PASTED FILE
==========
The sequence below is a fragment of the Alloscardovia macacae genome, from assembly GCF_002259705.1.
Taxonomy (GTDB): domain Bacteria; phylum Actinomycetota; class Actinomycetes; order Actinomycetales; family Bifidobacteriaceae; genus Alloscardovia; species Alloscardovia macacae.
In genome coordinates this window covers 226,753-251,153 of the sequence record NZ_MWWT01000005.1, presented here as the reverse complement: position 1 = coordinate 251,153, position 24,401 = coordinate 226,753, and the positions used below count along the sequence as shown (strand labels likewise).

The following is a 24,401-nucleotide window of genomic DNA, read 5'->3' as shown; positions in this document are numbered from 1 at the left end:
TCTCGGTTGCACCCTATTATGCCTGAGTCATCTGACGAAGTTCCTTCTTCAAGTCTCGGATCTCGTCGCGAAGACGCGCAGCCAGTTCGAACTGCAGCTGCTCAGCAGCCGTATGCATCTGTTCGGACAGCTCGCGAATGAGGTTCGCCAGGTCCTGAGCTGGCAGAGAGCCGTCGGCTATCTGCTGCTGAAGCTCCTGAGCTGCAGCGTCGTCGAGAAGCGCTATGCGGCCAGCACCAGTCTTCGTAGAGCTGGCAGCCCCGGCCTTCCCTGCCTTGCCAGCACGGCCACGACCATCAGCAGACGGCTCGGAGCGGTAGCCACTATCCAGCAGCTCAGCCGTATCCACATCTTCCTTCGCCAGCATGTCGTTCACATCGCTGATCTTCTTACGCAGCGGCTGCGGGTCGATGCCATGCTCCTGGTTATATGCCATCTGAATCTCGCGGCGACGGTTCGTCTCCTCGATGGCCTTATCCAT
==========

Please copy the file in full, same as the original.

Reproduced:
The sequence below is a fragment of the Alloscardovia macacae genome, from assembly GCF_002259705.1.
Taxonomy (GTDB): domain Bacteria; phylum Actinomycetota; class Actinomycetes; order Actinomycetales; family Bifidobacteriaceae; genus Alloscardovia; species Alloscardovia macacae.
In genome coordinates this window covers 226,753-251,153 of the sequence record NZ_MWWT01000005.1, presented here as the reverse complement: position 1 = coordinate 251,153, position 24,401 = coordinate 226,753, and the positions used below count along the sequence as shown (strand labels likewise).

The following is a 24,401-nucleotide window of genomic DNA, read 5'->3' as shown; positions in this document are numbered from 1 at the left end:
TCTCGGTTGCACCCTATTATGCCTGAGTCATCTGACGAAGTTCCTTCTTCAAGTCTCGGATCTCGTCGCGAAGACGCGCAGCCAGTTCGAACTGCAGCTGCTCAGCAGCCGTATGCATCTGTTCGGACAGCTCGCGAATGAGGTTCGCCAGGTCCTGAGCTGGCAGAGAGCCGTCGGCTATCTGCTGCTGAAGCTCCTGAGCTGCAGCGTCGTCGAGAAGCGCTATGCGGCCAGCACCAGTCTTCGTAGAGCTGGCAGCCCCGGCCTTCCCTGCCTTGCCAGCACGGCCACGACCATCAGCAGACGGCTCGGAGCGGTAGCCACTATCCAGCAGCTCAGCCGTATCCACATCTTCCTTCGCCAGCATGTCGTTCACATCGCTGATCTTCTTACGCAGCGGCTGCGGGTCGATGCCATGCTCCTGGTTATATGCCATCTGAATCTCGCGGCGACGGTTCGTCTCCTCGATGGCCTTATCCAT